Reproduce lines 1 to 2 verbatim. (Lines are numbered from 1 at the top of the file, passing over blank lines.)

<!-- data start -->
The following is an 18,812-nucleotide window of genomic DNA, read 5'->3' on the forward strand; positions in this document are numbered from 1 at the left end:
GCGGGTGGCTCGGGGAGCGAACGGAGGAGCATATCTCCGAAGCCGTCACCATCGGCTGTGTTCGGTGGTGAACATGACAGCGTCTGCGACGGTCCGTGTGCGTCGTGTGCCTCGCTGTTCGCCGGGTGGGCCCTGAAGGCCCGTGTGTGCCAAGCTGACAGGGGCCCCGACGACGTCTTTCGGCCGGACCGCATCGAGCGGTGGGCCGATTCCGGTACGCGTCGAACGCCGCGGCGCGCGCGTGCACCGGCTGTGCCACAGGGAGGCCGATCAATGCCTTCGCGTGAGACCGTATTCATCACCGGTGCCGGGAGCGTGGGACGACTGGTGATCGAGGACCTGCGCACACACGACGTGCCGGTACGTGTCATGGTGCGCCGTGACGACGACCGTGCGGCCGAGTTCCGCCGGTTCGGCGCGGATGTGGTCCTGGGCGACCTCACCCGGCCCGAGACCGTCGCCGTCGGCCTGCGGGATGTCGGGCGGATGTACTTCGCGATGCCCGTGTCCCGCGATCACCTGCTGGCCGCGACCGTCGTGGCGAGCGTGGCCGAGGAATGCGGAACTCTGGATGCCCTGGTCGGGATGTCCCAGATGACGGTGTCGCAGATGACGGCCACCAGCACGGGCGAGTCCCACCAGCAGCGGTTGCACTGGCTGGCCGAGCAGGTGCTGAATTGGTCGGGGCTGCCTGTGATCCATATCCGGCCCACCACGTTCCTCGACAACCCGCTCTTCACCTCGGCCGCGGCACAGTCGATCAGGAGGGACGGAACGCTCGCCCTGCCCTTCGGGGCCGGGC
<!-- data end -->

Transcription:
The following is an 18,812-nucleotide window of genomic DNA, read 5'->3' on the forward strand; positions in this document are numbered from 1 at the left end:
GCGGGTGGCTCGGGGAGCGAACGGAGGAGCATATCTCCGAAGCCGTCACCATCGGCTGTGTTCGGTGGTGAACATGACAGCGTCTGCGACGGTCCGTGTGCGTCGTGTGCCTCGCTGTTCGCCGGGTGGGCCCTGAAGGCCCGTGTGTGCCAAGCTGACAGGGGCCCCGACGACGTCTTTCGGCCGGACCGCATCGAGCGGTGGGCCGATTCCGGTACGCGTCGAACGCCGCGGCGCGCGCGTGCACCGGCTGTGCCACAGGGAGGCCGATCAATGCCTTCGCGTGAGACCGTATTCATCACCGGTGCCGGGAGCGTGGGACGACTGGTGATCGAGGACCTGCGCACACACGACGTGCCGGTACGTGTCATGGTGCGCCGTGACGACGACCGTGCGGCCGAGTTCCGCCGGTTCGGCGCGGATGTGGTCCTGGGCGACCTCACCCGGCCCGAGACCGTCGCCGTCGGCCTGCGGGATGTCGGGCGGATGTACTTCGCGATGCCCGTGTCCCGCGATCACCTGCTGGCCGCGACCGTCGTGGCGAGCGTGGCCGAGGAATGCGGAACTCTGGATGCCCTGGTCGGGATGTCCCAGATGACGGTGTCGCAGATGACGGCCACCAGCACGGGCGAGTCCCACCAGCAGCGGTTGCACTGGCTGGCCGAGCAGGTGCTGAATTGGTCGGGGCTGCCTGTGATCCATATCCGGCCCACCACGTTCCTCGACAACCCGCTCTTCACCTCGGCCGCGGCACAGTCGATCAGGAGGGACGGAACGCTCGCCCTGCCCTTCGGGGCCGGGC